‘A feast for the eyes’ – Sandman Overture by Neil Gaiman and JH Williams III
The Sandman, as any right thinking comics fan will tell you, is one of those comics that you have to read. Like Watchmen, like Maus, the 10 volumes that comprise Sandman are about as essential as comics get. Neil Gaiman could do nothing but churn out substandard collections like Trigger Warning for the rest of his life and it would detract not the least from the fact that he is a colossal genius (co)responsible for one of the greatest comics series ever written. I first read the whole kit and caboodle straight through about fifteen years ago and have read it maybe another five times straight through since then, it being one of those abundant pleasures the devouring of which never grows old. There are hundreds of reasons to praise Sandman – and we could easily spend a few thousand words doing just that, the strength of the story and the strength of the mix of different artists being such that it’s virtually incomparable with any other graphic novel – not least the fact that it is a clever book that makes you feel clever as you read even as it makes you more clever by just being so damn clever. If that makes sense. Which it does.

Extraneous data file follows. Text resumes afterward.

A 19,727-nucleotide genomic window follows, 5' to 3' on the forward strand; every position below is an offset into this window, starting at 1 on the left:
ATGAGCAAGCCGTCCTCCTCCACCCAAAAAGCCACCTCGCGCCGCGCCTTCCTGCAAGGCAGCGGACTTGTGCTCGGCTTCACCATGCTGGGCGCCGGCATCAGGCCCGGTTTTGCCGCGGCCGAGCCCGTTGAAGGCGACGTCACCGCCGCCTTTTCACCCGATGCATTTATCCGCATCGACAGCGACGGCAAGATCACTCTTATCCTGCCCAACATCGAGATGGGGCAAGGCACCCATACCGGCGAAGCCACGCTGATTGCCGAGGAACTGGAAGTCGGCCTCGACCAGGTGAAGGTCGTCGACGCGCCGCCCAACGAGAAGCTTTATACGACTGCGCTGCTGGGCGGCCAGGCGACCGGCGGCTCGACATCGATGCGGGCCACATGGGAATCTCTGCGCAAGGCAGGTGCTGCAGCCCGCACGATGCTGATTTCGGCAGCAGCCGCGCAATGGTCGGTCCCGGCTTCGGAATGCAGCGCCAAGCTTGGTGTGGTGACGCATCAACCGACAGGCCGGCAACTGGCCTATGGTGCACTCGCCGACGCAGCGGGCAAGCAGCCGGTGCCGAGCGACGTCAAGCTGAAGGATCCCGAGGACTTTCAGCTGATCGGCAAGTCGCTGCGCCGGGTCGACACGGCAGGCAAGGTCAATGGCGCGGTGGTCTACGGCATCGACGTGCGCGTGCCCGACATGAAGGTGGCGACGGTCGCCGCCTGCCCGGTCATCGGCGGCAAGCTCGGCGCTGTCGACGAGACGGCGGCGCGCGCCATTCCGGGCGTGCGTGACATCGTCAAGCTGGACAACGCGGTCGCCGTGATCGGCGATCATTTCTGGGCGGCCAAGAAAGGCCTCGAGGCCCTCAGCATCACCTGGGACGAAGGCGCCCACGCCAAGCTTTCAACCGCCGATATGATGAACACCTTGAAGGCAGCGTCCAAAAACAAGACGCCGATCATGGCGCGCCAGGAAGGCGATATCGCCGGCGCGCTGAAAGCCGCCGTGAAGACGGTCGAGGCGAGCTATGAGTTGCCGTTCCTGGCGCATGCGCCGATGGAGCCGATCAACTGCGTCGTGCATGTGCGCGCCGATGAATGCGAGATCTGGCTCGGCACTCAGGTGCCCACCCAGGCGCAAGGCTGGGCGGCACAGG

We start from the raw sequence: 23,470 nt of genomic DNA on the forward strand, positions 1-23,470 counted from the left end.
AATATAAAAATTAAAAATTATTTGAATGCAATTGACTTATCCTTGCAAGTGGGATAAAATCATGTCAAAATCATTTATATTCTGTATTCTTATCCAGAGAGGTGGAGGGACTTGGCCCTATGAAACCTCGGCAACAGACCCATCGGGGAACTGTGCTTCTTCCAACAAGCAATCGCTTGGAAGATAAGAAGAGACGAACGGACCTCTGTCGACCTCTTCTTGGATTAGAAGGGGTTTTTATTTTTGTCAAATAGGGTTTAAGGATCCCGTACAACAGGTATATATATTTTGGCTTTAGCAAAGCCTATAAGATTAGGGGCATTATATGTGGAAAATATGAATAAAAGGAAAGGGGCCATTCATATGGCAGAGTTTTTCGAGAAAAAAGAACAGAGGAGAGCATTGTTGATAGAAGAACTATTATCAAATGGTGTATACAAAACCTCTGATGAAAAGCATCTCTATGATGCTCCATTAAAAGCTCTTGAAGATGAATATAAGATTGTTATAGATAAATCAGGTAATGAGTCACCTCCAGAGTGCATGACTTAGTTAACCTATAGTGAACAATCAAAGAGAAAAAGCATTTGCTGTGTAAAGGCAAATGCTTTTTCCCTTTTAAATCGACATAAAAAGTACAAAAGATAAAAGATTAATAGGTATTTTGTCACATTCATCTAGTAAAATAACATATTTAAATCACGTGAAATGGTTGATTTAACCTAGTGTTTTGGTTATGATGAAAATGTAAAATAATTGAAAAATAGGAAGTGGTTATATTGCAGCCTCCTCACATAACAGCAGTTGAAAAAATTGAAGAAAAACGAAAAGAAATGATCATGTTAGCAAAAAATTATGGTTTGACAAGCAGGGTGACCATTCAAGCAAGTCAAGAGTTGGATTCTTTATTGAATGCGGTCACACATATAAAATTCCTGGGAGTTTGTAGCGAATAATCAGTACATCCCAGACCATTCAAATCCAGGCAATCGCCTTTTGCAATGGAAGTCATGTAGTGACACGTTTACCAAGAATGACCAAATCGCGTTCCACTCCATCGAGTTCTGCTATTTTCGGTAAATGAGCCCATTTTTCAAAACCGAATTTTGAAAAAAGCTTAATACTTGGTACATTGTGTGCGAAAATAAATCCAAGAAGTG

Given how good Sandman is, and how much of a pedestal our dog-eared copies are placed on, you would think we would greet the return of Sandman with unfettered joy. The fact that it’s new Gaiman Sandman and not some Before Watchmen landgrab style horribleness is a big plus and yet, even so, the plus of new genuine Gaiman Sandman was offset by the one word guaranteed to stab terror into the heart of any fan of any major cultural artefact: prequel. Sandman Overture was to be a prequel (we can’t even say the word without getting a mouthful of sick), which explained how Dream came to be the prisoner of Roderick Burgess, in the issues now collected as Preludes and Nocturnes. In the months leading up to the release of issue 1 of Overture, I can genuinely say that my take on the thing was also one word: unnecessary. (And isn’t it interesting how those books we anticipate frequently let us down and those books we expect to disappoint frequently surprise and enthral us?) The only thing that stopped us out and out dreading the book was the presence of JH Williams III (which is a strange because we would describe ourselves as Gaiman fans and we usually look forward to anything he does but on this occasion – we questioned him, we doubted him, we thought Overture was more likely to be terrible than not terrible), whose work on Alan Moore’s Promethea series is a terrific reference point for what he does here on Overture (if you remain at all nervous as to whether Overture is necessary and have yet to dabble, do yourself a favour and pick up Promethea in its entirety; once you’ve devoured that bad boy you’ll want to lap up Overture. I kid you not).